The story for this week begins understandably with a recognition of how the disciples were doing coming to terms with the resurrection and all that they had witnessed, seen, and experienced. “Now the eleven disciples went to Galilee, to the mountain to which Jesus had directed them. When they saw him, they worshipped him; but some doubted” (Matthew 28:16-17, NRSV). In some ways this might humanize the whole experience. When something unbelievable happens, some will be in awe. Some might drop down on a knee in prayer, giving thanks to God. And others might doubt, scoff, or just reject the whole notion whether they were witnesses or not. I suspect these were the responses to the resurrection story when it happened, and am sure they are still the responses today.

But of course the story doesn’t end there. This week’s gospel story also includes the Great Commission. “And Jesus came and said to them, ‘All authority in heaven and on earth has been given to me. Go therefore and make disciples of all nations, baptizing them in the name of the Father and of the Son and of the Holy Spirit, and teaching them to obey everything that I have commanded you. And remember, I am with you always, to the end of the age'” (Matthew 28:18-20, NRSV).

This is the gospel for you and for me. It’s central to who we are. And in some ways these three verses might well define what our stewardship in action should look like. Jesus gives the mandate today not just for his disciples who were there as witnesses, but for all of us, God in Christ’s disciples and stewards of all times and places.

How are we doing as God’s people in responding to the call to “go”? Are we making disciples? Are we sharing God’s promises, and baptizing people sharing God’s promises for them, and God’s love and claim for and on them? Are we teaching about God’s love, and God’s call for us to be bearers of that love? And are we then bearing that love as God would have us do?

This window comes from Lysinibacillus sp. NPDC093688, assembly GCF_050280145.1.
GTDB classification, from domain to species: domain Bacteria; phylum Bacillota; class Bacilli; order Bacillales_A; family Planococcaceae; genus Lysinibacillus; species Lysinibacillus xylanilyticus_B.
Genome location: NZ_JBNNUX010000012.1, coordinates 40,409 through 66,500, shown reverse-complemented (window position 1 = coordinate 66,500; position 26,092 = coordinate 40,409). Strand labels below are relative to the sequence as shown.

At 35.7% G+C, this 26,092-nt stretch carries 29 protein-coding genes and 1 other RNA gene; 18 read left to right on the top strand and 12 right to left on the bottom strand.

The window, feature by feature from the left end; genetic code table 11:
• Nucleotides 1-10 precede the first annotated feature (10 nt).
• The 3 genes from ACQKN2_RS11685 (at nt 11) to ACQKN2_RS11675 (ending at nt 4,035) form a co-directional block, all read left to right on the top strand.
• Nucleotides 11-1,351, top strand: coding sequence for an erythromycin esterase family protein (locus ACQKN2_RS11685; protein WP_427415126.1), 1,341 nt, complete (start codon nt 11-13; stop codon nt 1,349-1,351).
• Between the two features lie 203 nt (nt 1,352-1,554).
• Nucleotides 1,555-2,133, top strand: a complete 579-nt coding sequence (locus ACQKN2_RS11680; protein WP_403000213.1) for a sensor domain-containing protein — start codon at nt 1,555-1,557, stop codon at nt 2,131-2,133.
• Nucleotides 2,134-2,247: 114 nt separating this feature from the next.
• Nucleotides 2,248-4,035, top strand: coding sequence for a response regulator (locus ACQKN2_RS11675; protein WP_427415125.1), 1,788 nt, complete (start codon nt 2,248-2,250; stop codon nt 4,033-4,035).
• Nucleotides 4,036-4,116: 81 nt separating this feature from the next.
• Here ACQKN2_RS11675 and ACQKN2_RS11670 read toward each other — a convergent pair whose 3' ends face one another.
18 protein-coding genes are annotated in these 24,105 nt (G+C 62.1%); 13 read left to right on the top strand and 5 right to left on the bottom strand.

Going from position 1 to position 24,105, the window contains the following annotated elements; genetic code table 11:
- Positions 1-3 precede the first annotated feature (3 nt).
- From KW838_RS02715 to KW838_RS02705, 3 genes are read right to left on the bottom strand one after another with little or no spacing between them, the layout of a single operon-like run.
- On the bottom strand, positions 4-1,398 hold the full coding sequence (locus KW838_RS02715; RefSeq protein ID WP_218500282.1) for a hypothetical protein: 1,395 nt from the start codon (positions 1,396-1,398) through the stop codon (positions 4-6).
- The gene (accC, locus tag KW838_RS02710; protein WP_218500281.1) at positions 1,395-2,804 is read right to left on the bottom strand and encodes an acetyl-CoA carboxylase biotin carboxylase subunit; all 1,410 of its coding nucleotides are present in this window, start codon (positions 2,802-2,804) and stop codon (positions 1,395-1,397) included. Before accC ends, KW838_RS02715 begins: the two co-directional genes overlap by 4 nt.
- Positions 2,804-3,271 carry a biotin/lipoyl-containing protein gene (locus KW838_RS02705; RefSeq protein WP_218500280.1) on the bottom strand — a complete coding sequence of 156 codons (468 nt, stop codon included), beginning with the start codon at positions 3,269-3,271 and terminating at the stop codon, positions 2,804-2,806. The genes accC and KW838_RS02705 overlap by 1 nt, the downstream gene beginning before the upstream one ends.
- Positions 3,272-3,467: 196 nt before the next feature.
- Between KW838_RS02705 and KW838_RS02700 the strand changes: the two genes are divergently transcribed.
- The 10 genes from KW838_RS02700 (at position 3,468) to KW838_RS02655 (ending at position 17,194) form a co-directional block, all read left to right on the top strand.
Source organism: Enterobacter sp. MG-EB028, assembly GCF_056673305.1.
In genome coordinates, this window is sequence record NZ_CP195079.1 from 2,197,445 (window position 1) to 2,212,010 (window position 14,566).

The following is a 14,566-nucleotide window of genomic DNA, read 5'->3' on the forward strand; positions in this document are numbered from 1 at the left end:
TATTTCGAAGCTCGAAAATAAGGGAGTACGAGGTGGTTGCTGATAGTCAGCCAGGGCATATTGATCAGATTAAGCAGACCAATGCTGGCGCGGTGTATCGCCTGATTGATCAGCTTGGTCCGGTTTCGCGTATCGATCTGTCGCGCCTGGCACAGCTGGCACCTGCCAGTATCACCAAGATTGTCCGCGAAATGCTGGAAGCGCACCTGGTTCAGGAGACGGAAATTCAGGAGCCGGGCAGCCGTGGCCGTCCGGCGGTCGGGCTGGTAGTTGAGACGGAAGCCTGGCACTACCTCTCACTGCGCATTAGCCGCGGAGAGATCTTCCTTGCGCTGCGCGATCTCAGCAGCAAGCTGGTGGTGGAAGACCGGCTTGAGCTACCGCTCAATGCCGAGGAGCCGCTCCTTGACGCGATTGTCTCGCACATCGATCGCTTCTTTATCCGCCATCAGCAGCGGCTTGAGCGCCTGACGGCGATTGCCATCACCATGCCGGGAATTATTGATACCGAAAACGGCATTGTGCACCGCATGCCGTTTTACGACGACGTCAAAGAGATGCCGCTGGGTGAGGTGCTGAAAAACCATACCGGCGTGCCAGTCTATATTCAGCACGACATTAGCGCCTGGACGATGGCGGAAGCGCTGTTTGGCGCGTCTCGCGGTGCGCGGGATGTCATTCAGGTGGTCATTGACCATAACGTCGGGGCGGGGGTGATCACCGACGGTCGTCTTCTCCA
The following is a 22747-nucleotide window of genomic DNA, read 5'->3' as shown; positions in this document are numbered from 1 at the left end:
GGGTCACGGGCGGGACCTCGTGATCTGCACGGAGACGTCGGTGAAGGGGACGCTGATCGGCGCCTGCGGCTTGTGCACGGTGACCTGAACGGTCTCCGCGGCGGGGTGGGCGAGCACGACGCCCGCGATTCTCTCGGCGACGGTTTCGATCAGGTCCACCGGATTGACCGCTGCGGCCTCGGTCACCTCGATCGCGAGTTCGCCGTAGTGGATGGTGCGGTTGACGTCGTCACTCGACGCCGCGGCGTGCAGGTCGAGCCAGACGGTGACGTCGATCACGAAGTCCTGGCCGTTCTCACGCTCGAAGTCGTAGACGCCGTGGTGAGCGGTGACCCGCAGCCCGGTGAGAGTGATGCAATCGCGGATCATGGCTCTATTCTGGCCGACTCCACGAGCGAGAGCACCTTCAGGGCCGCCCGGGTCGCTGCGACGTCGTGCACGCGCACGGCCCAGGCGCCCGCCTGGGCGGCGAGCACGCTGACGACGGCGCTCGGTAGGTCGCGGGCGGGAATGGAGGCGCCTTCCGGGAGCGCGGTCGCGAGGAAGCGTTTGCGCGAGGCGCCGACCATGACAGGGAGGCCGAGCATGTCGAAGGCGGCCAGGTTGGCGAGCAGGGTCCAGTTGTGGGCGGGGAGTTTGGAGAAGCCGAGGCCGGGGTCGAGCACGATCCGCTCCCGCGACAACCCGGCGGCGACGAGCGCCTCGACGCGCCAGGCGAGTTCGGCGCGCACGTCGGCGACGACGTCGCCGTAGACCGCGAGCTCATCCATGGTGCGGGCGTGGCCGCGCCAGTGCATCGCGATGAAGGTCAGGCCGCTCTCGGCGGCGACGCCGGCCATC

Any one of these questions’ answers might make for a sermon series, but in digging into this story this week about stewardship, perhaps pondering these questions might help us reflect on the joy of the resurrection, live in the promises of Easter, but also boldly and courageously ask “What’s next?” And then have the courage to go, follow, and do, whatever the answer(s) might be that God might be calling us to consider and be a part of.

The Narrative Lectionary pairs this gospel story with Psalm 40:9-10. Both verses may offer some extra wisdom for stewardship too. “I have told the glad news of deliverance in the great congregation; see, I have not restrained my lips, as you know, O Lord” (Psalm 40:9, NRSV). Perhaps in this verse the psalmist is offering an answer to the questions posed by the Great Commission above? At the very least the psalmist is offering a model for what our response might be to God’s saving work for us, and God’s call for us to share about it and point to it in our words and deeds, in all that we do and live.

And further the psalmist proclaims, “I have not hidden your saving help within my heart, I have spoken of your faithfulness and your salvation; I have not concealed your steadfast love and your faithfulness from the great congregation” (Psalm 40:10, NRSV). May we be so bold as the psalmist. And may God’s love, promise, and challenge be made real for you and through you this week.